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Distributed April 16, 1993 (See other documents linked to Title IX Chronology)
Contact: Mark Nickel

A University Response

U.S. Court of Appeals Denies University's Appeal in Title IX Athletics Case

In a ruling handed down today in Boston, the U.S. Court of Appeals for the First Circuit denied an appeal by Brown University in a case involving Title IX provisions for women's athletics. The ruling affirmed a preliminary injunction granted in Providence last December that ordered Brown to reinstate funding for its women's gymnastics and volleyball varsity teams. The following is a statement by Robert A. Reichley, executive vice president (alumni, public affairs and external relations).

We are studying the court's very thoughtful decision. While we are disappointed that the court did not grant our appeal, we remain confident in our ability to prove that Brown's athletics program, among the nation's best with respect to women, is in compliance with Title IX.

The Appeals Court did not decide the ultimate issues in the case for two reasons. First, the Appeals Court reviewed the District Court's decision to issue a preliminary injunction, which involved issues that are not relevant to a final decision on the merits. Second, the Court's decision was limited by the incomplete evidence before the District Court. After Brown creates a full record of evidence at trial, it will ask the First Circuit to review and revise its tentative legal opinion. In the meantime, Brown will review the preliminary injunction and determine what steps the University will take in order to comply.

We are pleased that the Appeals Court reaffirmed that Title IX does not require Brown to fund any particular type or number of sports. The University's ability to decide its own institutional priorities, including the role and size of its athletic program, is an important principle which appears to have been endorsed by the Circuit Court.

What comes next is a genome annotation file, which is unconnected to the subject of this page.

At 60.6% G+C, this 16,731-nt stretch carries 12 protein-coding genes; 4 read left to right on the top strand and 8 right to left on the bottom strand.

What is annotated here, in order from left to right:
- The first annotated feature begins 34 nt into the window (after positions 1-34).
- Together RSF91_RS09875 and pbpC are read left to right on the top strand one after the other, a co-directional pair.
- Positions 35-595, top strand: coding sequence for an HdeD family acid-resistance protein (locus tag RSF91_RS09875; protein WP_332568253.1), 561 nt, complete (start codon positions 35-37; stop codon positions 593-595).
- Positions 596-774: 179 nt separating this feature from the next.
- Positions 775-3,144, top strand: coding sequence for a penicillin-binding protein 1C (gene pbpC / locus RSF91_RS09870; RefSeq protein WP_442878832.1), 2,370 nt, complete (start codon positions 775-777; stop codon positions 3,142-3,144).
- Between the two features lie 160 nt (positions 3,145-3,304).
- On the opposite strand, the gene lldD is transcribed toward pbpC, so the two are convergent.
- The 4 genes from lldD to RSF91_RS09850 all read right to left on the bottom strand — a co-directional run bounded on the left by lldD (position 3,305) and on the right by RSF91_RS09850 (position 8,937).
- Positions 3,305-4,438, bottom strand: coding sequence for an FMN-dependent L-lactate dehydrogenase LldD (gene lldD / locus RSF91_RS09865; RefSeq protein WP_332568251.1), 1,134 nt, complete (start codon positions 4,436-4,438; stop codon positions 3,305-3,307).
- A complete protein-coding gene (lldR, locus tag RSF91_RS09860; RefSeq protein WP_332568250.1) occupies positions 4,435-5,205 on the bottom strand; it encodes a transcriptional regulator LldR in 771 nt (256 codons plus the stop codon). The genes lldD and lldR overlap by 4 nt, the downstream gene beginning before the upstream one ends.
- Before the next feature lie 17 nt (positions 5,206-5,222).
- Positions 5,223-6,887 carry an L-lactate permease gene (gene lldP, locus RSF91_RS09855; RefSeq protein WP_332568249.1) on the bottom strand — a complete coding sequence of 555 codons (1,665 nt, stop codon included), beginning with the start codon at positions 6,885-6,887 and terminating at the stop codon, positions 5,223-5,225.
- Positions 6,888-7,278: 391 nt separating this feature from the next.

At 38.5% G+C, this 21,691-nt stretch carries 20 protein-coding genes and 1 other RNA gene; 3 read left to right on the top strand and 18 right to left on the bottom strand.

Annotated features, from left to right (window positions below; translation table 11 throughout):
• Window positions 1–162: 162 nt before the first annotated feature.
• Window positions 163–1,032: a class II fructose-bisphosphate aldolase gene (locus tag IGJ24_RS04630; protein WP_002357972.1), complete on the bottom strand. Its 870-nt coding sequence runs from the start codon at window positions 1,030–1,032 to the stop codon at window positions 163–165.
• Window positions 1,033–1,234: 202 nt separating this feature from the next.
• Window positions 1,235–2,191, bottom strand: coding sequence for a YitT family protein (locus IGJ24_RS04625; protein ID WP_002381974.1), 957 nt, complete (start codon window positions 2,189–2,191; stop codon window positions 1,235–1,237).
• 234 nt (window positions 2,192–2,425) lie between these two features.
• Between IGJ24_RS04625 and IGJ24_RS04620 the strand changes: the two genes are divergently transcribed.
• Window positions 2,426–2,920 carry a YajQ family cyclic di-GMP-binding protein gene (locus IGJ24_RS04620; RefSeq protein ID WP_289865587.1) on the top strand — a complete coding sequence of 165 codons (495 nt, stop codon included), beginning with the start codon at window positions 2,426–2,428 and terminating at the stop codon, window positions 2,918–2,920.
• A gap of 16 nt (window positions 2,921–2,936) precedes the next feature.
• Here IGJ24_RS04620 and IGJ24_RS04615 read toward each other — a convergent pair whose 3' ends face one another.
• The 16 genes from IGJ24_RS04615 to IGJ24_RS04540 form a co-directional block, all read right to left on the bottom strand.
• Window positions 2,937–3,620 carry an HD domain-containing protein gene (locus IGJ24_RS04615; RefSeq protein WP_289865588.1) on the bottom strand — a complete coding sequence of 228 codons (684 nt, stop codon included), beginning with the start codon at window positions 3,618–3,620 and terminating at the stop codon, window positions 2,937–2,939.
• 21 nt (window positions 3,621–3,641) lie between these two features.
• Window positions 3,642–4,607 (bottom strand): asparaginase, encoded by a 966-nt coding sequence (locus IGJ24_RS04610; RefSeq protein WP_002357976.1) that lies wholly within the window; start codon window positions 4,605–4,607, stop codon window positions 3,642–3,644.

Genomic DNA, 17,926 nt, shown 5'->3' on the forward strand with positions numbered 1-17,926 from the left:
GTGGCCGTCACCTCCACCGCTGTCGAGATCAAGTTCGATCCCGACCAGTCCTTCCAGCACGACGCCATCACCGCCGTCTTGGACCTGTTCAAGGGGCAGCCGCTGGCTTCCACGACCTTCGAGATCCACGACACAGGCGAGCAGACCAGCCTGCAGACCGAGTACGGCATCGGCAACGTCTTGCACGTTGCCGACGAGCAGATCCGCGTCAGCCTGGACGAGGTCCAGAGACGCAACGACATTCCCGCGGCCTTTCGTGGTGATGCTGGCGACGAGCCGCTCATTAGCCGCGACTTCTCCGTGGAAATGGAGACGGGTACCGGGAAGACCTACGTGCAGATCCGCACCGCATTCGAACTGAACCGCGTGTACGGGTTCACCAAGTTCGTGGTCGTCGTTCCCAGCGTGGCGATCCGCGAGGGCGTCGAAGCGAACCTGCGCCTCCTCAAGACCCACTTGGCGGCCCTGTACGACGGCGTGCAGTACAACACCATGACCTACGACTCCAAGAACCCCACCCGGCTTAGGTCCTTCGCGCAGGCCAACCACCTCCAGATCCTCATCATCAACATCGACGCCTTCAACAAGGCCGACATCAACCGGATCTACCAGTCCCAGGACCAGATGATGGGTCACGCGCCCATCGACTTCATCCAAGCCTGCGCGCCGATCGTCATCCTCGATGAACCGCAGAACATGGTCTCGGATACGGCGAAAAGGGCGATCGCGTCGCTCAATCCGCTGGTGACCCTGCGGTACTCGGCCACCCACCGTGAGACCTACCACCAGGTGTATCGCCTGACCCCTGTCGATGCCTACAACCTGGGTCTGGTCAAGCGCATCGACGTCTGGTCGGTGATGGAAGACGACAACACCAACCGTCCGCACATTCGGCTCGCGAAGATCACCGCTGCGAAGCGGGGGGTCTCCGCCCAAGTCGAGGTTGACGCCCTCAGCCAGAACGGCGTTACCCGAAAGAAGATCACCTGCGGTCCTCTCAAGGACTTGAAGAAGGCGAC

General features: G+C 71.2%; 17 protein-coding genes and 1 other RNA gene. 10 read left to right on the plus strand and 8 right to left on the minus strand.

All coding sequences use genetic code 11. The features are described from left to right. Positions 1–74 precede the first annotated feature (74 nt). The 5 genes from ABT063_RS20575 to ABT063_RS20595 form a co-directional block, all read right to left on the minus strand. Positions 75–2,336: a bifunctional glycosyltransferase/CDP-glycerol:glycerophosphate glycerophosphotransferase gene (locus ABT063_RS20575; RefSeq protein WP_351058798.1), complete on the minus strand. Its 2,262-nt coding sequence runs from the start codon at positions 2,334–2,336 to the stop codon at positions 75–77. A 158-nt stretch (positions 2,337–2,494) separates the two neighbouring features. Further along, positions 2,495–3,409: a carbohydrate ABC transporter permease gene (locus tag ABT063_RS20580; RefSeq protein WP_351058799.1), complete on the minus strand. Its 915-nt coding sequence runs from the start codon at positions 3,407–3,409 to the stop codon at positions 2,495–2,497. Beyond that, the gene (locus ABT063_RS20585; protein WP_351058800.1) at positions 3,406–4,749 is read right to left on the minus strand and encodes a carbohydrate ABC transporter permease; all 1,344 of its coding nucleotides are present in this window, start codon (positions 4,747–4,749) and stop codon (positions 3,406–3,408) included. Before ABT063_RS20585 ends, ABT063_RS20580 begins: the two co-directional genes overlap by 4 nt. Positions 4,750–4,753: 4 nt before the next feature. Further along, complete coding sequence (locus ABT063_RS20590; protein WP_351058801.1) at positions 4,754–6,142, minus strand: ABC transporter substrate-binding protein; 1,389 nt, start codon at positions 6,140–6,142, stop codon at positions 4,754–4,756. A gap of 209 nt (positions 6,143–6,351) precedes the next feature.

The ruling of the Appeals Court leaves the University with considerable guidance for the presentation of its case. Judge Bruce Selya, author of the opinion, wrote, "It is ... fundamental that a preliminary injunction, by its very nature, is sometimes ephemeral. Hence the risk that some observers might read into a temporary restrainer more than it eventually proves to mean."

The women's volleyball and gymnastics teams were among four varsity teams, including men's golf and men's water polo, whose status was changed from varsity to club varsity in April 1991, as part of a Universitywide budget reduction to meet a potential $1.6-million deficit. Club varsity teams continue to play the same schedules and remain eligible for the same NCAA tournaments as varsity teams, but must raise their own operating funds. In the two seasons since the change in status, all four club varsity teams competed at the varsity level.